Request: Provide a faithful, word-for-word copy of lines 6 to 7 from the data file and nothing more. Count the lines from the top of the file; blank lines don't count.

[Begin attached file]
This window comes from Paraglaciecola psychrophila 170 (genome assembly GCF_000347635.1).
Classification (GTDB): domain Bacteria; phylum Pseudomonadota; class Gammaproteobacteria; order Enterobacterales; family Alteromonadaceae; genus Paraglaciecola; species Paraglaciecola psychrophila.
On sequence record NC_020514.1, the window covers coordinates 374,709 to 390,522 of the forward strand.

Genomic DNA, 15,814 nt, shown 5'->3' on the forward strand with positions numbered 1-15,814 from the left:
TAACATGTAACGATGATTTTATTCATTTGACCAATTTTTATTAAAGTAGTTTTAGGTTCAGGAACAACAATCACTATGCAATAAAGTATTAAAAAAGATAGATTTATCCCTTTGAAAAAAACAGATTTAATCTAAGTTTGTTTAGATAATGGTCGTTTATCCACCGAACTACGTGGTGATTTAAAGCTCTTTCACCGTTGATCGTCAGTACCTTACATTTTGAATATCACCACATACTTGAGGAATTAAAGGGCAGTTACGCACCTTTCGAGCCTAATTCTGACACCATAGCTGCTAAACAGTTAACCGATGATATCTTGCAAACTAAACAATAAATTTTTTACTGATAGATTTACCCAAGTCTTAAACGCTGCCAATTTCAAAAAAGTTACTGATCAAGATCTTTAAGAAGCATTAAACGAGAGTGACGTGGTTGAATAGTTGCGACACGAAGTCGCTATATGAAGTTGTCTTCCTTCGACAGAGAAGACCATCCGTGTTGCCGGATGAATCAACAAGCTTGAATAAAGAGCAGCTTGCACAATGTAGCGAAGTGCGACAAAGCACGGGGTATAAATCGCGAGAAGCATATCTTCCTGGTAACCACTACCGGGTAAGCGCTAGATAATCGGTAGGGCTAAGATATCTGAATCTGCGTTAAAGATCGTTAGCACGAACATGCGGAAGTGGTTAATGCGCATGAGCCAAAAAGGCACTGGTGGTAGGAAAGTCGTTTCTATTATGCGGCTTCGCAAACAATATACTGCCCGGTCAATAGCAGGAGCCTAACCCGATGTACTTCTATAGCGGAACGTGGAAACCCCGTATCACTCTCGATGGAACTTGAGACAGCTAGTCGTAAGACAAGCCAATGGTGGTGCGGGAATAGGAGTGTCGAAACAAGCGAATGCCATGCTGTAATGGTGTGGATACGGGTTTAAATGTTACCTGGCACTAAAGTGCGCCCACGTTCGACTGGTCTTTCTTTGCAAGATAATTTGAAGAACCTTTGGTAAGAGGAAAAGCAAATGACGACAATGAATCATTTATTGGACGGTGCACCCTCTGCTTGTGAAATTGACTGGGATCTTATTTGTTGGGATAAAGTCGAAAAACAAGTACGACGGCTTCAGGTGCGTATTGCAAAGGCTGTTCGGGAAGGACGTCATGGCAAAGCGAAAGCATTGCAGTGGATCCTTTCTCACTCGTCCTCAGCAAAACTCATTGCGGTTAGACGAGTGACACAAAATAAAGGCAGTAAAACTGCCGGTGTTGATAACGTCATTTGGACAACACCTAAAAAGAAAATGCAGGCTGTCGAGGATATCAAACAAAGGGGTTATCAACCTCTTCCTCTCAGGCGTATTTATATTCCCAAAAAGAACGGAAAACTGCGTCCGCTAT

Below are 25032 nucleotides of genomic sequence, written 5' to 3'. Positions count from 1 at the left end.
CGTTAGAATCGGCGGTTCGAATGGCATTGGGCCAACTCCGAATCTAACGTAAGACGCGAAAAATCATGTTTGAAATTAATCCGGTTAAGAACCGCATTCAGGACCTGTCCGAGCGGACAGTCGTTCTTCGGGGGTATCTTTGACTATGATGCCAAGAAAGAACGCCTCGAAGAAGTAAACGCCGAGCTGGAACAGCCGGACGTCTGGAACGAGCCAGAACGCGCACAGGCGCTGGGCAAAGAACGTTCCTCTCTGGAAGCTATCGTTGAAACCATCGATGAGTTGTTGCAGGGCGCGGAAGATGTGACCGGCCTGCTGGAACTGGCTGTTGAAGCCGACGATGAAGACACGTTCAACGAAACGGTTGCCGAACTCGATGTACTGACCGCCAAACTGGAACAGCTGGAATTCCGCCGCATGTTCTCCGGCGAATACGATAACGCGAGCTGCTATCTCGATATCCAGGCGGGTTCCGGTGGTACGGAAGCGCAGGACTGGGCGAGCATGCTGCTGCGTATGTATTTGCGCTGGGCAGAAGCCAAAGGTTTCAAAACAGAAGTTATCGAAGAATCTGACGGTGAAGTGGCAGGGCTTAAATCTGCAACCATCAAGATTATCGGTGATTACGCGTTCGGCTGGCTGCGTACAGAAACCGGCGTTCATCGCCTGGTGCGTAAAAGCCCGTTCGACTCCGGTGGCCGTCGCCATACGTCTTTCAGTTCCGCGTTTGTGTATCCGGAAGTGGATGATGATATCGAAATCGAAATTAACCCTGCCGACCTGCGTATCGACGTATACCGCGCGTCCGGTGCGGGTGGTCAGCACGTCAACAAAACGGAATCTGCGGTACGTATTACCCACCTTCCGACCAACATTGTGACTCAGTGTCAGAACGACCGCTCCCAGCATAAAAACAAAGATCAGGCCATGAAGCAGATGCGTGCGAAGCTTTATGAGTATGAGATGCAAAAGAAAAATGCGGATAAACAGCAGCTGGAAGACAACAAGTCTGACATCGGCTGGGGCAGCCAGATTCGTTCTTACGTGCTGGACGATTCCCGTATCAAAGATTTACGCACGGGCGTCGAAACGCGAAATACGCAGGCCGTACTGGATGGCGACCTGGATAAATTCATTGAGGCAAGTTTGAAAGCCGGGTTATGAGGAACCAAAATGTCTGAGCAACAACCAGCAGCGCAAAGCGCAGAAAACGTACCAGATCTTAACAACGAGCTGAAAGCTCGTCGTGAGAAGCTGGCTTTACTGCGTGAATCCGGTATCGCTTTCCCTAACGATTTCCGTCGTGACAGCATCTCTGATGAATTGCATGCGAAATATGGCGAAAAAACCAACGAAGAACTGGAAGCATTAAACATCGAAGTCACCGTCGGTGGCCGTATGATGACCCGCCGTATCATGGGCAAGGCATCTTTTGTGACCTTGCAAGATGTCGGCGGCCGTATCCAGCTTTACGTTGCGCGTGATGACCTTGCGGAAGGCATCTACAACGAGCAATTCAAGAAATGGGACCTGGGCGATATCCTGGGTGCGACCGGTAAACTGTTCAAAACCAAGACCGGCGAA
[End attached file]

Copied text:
Below are 25032 nucleotides of genomic sequence, written 5' to 3'. Positions count from 1 at the left end.
CGTTAGAATCGGCGGTTCGAATGGCATTGGGCCAACTCCGAATCTAACGTAAGACGCGAAAAATCATGTTTGAAATTAATCCGGTTAAGAACCGCATTCAGGACCTGTCCGAGCGGACAGTCGTTCTTCGGGGGTATCTTTGACTATGATGCCAAGAAAGAACGCCTCGAAGAAGTAAACGCCGAGCTGGAACAGCCGGACGTCTGGAACGAGCCAGAACGCGCACAGGCGCTGGGCAAAGAACGTTCCTCTCTGGAAGCTATCGTTGAAACCATCGATGAGTTGTTGCAGGGCGCGGAAGATGTGACCGGCCTGCTGGAACTGGCTGTTGAAGCCGACGATGAAGACACGTTCAACGAAACGGTTGCCGAACTCGATGTACTGACCGCCAAACTGGAACAGCTGGAATTCCGCCGCATGTTCTCCGGCGAATACGATAACGCGAGCTGCTATCTCGATATCCAGGCGGGTTCCGGTGGTACGGAAGCGCAGGACTGGGCGAGCATGCTGCTGCGTATGTATTTGCGCTGGGCAGAAGCCAAAGGTTTCAAAACAGAAGTTATCGAAGAATCTGACGGTGAAGTGGCAGGGCTTAAATCTGCAACCATCAAGATTATCGGTGATTACGCGTTCGGCTGGCTGCGTACAGAAACCGGCGTTCATCGCCTGGTGCGTAAAAGCCCGTTCGACTCCGGTGGCCGTCGCCATACGTCTTTCAGTTCCGCGTTTGTGTATCCGGAAGTGGATGATGATATCGAAATCGAAATTAACCCTGCCGACCTGCGTATCGACGTATACCGCGCGTCCGGTGCGGGTGGTCAGCACGTCAACAAAACGGAATCTGCGGTACGTATTACCCACCTTCCGACCAACATTGTGACTCAGTGTCAGAACGACCGCTCCCAGCATAAAAACAAAGATCAGGCCATGAAGCAGATGCGTGCGAAGCTTTATGAGTATGAGATGCAAAAGAAAAATGCGGATAAACAGCAGCTGGAAGACAACAAGTCTGACATCGGCTGGGGCAGCCAGATTCGTTCTTACGTGCTGGACGATTCCCGTATCAAAGATTTACGCACGGGCGTCGAAACGCGAAATACGCAGGCCGTACTGGATGGCGACCTGGATAAATTCATTGAGGCAAGTTTGAAAGCCGGGTTATGAGGAACCAAAATGTCTGAGCAACAACCAGCAGCGCAAAGCGCAGAAAACGTACCAGATCTTAACAACGAGCTGAAAGCTCGTCGTGAGAAGCTGGCTTTACTGCGTGAATCCGGTATCGCTTTCCCTAACGATTTCCGTCGTGACAGCATCTCTGATGAATTGCATGCGAAATATGGCGAAAAAACCAACGAAGAACTGGAAGCATTAAACATCGAAGTCACCGTCGGTGGCCGTATGATGACCCGCCGTATCATGGGCAAGGCATCTTTTGTGACCTTGCAAGATGTCGGCGGCCGTATCCAGCTTTACGTTGCGCGTGATGACCTTGCGGAAGGCATCTACAACGAGCAATTCAAGAAATGGGACCTGGGCGATATCCTGGGTGCGACCGGTAAACTGTTCAAAACCAAGACCGGCGAA